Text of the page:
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The next bailout: Your adult children?

As Washington unfurls its financial-market rescue, more families are weighing private bailouts of their own — of young-adult children burdened by debt.
University Financial Aid Officials Suspended In Student Loan Probe
Many young adults get into severe credit traps while in college. Average student loans among the two-thirds of college undergraduates who have borrowed rose an estimated 5 percent in the past year alone. David Mcnew / Getty Images
/ Source: The Wall Street Journal

As Washington unfurls its financial-market rescue, more families are weighing private bailouts of their own — of young-adult children burdened by debt.

Many young adults are heavily leveraged. Average student loans among the two-thirds of college undergraduates who have borrowed rose an estimated 5 percent in the past year alone, to $22,000, says the nonprofit Project on Student Debt; many also have credit-card debt.

As the economy weakens, starting salaries aren't keeping pace, says Robert Shireman, the Project's director, and a growing number of recent grads aren't likely to find jobs at all. As a result, "we'll see some rise in defaults" among recent grads, Mr. Shireman says. That means more moms and dads will face tough questions about whether to bail out their kids, and how to structure the aid if they do.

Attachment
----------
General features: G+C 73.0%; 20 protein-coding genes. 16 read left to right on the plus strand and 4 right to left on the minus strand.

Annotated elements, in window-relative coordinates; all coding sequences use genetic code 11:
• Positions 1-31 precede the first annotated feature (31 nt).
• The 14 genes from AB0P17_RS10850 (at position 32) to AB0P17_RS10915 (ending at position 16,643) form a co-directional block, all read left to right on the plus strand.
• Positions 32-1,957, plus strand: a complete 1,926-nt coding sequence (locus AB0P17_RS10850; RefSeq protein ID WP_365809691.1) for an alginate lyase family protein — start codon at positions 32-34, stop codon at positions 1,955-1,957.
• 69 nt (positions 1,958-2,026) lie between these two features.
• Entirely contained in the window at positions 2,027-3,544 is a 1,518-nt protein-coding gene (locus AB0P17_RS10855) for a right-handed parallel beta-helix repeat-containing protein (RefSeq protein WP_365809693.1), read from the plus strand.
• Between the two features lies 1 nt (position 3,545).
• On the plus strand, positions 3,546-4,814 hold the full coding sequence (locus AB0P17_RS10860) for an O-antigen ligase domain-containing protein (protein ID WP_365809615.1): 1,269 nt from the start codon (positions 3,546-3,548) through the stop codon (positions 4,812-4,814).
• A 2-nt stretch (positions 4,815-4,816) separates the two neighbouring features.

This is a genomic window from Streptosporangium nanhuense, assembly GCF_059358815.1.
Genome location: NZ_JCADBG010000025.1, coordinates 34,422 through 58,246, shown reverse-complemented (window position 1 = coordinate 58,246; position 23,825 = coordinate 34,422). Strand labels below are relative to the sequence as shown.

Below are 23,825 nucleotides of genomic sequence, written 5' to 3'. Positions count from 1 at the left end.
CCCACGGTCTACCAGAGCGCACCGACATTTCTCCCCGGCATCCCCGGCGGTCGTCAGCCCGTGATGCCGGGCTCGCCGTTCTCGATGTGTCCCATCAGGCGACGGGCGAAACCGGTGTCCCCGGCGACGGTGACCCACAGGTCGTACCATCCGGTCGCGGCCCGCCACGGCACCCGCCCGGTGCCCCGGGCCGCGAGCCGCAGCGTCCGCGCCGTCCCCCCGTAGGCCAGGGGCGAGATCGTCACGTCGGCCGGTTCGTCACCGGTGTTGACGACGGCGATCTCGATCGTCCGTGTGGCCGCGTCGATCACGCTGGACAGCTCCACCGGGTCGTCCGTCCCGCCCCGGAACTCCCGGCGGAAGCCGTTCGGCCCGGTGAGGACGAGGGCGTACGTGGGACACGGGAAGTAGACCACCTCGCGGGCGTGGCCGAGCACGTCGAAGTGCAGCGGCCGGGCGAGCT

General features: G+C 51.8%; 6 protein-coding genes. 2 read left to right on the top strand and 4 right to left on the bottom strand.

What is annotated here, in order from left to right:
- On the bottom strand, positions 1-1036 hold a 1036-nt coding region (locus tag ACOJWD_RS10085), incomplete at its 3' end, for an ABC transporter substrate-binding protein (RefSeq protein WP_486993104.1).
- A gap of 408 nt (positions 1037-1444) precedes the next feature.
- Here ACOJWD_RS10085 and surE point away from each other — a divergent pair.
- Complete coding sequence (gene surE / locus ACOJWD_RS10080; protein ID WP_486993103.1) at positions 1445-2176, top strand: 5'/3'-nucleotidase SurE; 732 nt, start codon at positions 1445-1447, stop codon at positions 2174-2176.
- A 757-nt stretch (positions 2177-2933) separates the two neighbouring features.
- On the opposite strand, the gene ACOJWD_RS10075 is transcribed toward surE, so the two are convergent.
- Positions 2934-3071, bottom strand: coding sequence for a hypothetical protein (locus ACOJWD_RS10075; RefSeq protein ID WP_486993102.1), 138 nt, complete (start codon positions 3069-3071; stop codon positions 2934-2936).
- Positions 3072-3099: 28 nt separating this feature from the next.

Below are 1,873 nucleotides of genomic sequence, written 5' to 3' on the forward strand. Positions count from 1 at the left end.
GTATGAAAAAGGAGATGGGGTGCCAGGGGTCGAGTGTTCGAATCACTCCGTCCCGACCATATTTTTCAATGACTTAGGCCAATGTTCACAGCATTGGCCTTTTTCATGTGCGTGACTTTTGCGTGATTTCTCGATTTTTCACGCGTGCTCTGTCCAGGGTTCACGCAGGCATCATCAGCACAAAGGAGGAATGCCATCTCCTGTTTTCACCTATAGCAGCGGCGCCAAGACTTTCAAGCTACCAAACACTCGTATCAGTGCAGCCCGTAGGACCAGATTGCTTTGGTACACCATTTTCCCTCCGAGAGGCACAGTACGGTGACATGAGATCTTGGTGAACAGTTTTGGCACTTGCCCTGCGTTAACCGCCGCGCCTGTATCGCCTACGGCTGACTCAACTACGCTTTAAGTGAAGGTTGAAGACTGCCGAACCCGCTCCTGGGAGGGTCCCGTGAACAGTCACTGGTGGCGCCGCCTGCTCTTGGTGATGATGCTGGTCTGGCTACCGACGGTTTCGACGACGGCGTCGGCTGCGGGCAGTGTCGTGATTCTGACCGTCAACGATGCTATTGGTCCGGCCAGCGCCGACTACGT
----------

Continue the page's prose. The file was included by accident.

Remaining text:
"Similar to questions about the overall economy," many parents are wondering, "Should I bail my kid out? Or let him claw his own way, let him fail?" says Bruce McClary, a credit counselor for ClearPoint Financial Solutions, a nonprofit Richmond, Va., credit-counseling service. The stakes are high, including the risk of default, ruined credit, lost opportunities to attend graduate school or buy a home, or even wage garnishment. Parents, too, are on the hook if they've co-signed for loans, as lenders increasingly require.

Many parents already are intervening in ways they didn't foresee. Jay Kirschbaum took "a strong line" with his daughter when she chose to attend a private college, promising to pay only the cost of an in-state public university. "Theoretically, I don't think the parent should ever help the child pay" debt he or she chooses to assume, says the St. Louis father. His daughter took loans and a job to pay the difference. But when government-guaranteed loans to students temporarily dried up in 2007, "push came to shove," he says, and he stepped in with $2,000 more than planned.